By JIMMY GOLEN
BOSTON (AP) — Reigning Olympic champion Peres Jepchirchir capped the celebration of a half-century of women in the Boston Marathon with a finish to top them all.
The 28-year-old Kenyan won a see-saw sprint in the final mile on Monday as the world’s most prestigious 26.2-mile race returned to its traditional Patriots’ Day spot in the schedule for the first time since the start of the coronavirus pandemic.
On the 50th anniversary of the first official women’s race, Jepchirchir traded places with Ethiopia’s Ababel Yeshaneh eight times in the final mile before pulling ahead for good on Boylston Street and finishing in 2 hours, 21 minutes, 1 seconds.
“I was feeling she was strong. I pushed it,” said Jepchirchir, who earned $150,000 and the traditional gilded olive wreath. “I fell behind. But I didn’t lose hope.”
Evans Chebet completed the Kenyan sweep, breaking free in the men’s race with about four miles to go to win in 2:06:51. Gabriel Geay of Tanzania was second, 30 seconds back, and defending champion Benson Kipruto was third.
American Daniel Romanchuk won his second career men’s wheelchair title in 1:26:58. Switzerland’s Manuela Schar won her second straight Boston crown and fourth overall, finishing in 1:41:08.
Sharing a weekend with the Red Sox home opener — the city’s other sporting rite of spring — more than 28,000 runners returned to the streets from Hopkinton to Copley Square six months after a smaller and socially distanced event that was the only fall race in its 126-year history.
Fans waved Ukrainian flags in support of the few dozen runners whose 26.2-mile run from Hopkinton to Copley Square was the easiest part of their journey. Athletes from Russia and Belarus were disinvited in response to the invasion of Ukraine.
Ukrainians who were unable to make it to Boston were offered a deferral or refund.
“Whatever they want to do, they can do,” Boston Athletic Association President Tom Grilk said. “Run this year, run next year. You want a puppy? Whatever. There is no group we want to be more helpful to.”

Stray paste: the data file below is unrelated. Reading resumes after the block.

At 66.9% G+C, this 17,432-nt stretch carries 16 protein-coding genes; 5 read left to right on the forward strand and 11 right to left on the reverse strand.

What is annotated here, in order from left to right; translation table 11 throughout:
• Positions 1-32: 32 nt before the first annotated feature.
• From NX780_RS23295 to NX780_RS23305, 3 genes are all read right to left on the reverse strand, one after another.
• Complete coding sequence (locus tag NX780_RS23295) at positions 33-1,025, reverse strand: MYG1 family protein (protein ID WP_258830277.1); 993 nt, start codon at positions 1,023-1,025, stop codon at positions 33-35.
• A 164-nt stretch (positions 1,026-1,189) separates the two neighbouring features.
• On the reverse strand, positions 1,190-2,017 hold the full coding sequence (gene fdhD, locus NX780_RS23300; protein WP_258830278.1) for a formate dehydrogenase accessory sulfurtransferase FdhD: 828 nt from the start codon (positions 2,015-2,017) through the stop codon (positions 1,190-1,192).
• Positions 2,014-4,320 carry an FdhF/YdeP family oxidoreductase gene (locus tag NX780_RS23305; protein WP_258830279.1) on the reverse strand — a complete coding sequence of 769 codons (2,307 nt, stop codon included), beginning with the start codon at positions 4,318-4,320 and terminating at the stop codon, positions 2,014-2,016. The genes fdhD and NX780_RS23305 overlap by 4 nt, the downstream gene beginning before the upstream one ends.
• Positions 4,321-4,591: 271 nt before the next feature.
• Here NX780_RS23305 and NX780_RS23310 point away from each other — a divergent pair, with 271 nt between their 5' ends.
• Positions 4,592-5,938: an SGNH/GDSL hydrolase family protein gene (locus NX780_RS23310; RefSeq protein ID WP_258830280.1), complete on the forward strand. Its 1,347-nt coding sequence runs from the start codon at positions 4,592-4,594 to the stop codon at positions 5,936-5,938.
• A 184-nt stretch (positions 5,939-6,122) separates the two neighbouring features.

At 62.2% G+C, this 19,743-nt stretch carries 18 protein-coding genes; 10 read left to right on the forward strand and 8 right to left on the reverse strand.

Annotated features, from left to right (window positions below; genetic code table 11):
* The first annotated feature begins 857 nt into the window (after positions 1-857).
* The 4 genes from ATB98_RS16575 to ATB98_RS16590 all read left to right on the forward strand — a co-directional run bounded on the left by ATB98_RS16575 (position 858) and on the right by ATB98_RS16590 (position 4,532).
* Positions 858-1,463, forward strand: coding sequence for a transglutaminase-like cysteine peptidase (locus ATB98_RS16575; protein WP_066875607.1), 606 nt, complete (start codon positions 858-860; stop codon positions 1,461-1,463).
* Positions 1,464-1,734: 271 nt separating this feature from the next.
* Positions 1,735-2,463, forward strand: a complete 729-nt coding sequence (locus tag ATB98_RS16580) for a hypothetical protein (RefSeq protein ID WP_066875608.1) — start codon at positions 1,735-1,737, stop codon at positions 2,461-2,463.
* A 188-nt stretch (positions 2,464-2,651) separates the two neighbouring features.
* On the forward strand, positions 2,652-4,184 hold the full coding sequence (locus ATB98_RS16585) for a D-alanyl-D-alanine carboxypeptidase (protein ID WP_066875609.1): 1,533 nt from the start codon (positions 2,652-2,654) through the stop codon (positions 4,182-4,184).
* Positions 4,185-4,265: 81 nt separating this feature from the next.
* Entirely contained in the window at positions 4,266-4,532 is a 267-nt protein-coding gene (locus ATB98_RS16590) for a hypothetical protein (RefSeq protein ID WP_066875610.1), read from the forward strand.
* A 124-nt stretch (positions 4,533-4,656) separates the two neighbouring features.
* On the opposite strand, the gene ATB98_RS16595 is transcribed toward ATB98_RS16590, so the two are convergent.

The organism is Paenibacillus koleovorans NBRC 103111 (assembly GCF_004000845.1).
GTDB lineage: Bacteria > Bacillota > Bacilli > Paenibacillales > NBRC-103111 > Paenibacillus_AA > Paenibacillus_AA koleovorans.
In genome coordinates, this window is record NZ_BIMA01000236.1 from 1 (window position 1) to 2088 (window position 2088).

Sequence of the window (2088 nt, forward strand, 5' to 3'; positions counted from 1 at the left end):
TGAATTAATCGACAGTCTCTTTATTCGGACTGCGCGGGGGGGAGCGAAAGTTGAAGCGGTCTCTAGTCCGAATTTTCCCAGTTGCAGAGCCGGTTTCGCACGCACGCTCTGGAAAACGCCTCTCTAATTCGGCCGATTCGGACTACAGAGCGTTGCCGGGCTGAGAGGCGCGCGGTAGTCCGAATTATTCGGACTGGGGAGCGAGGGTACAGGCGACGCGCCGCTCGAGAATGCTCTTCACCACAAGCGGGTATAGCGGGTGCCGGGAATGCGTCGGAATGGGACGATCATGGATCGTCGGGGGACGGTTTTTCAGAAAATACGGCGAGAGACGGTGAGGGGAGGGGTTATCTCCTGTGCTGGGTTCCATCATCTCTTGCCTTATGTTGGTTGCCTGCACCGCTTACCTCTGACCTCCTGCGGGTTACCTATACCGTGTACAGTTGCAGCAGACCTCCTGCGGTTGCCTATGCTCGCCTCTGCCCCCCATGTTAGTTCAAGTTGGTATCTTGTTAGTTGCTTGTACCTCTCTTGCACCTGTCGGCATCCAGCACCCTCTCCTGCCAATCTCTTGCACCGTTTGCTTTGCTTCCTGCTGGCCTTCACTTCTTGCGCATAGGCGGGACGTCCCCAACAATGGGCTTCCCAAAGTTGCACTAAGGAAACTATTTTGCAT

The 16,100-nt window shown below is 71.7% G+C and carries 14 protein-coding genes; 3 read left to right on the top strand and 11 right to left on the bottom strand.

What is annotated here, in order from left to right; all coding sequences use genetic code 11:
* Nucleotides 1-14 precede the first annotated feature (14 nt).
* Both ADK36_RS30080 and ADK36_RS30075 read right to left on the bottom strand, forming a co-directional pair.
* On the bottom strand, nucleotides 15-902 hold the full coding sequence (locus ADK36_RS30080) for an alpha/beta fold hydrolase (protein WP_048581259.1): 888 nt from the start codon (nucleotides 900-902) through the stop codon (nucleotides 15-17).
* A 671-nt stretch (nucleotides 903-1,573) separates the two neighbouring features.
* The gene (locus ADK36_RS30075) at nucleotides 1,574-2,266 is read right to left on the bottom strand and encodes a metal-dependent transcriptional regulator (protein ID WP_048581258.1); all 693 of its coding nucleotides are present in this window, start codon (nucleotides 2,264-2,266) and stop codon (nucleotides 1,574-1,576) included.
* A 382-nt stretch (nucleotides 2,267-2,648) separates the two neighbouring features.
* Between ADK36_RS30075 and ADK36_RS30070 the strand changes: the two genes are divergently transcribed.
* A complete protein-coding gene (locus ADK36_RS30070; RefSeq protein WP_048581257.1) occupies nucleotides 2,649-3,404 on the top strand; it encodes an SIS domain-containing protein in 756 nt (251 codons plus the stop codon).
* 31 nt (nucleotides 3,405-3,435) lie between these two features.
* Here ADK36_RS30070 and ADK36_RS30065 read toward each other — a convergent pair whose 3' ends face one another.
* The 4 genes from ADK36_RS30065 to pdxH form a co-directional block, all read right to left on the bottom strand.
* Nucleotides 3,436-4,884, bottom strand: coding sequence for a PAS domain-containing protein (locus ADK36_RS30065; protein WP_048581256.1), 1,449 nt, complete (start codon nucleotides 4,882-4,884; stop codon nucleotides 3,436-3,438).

Jepchirchir and Yeshaneh spent most of the morning running shoulder to shoulder — or even closer: In the first half, the Ethiopian’s eyes wandered from the course and she drifted into Jepchirchir.
She reached out to apologize, and the two clasped each other’s arms as they continued on.
“She’s my best friend,” Jepchirchir said.
Beaten, Yeshaneh finished four seconds back. Kenya’s Mary Ngugi finished third for the second time in six months, following her podium in October after the 125th race was delayed, canceled and delayed again.
This year’s race marked the 50th anniversary of Nina Kuscsik’s victory as the inaugural official women’s winner. (But not the first woman to finish the race: That honor belongs to Bobbi Gibb, who first ran in 1966 among the unofficial runners known as bandits.)
Valerie Rogosheske, who finished sixth in ’72, said she had been planning to hide in the bushes and run as a bandit that year before women got the go-ahead a few weeks before the race.
She was among five of the original eight women to return this year for the festivities, running alongside her daughters, and serving as the honorary starter for the women’s elite field.
“There was just this feeling of, ‘Boy, we’re going to do this. No one can drop out. There are eyes upon us,’” she said at the starting line on Monday. “Many people didn’t think we should be running a marathon. So that’s why we really felt that pressure, but opportunity as well, to finish this marathon.”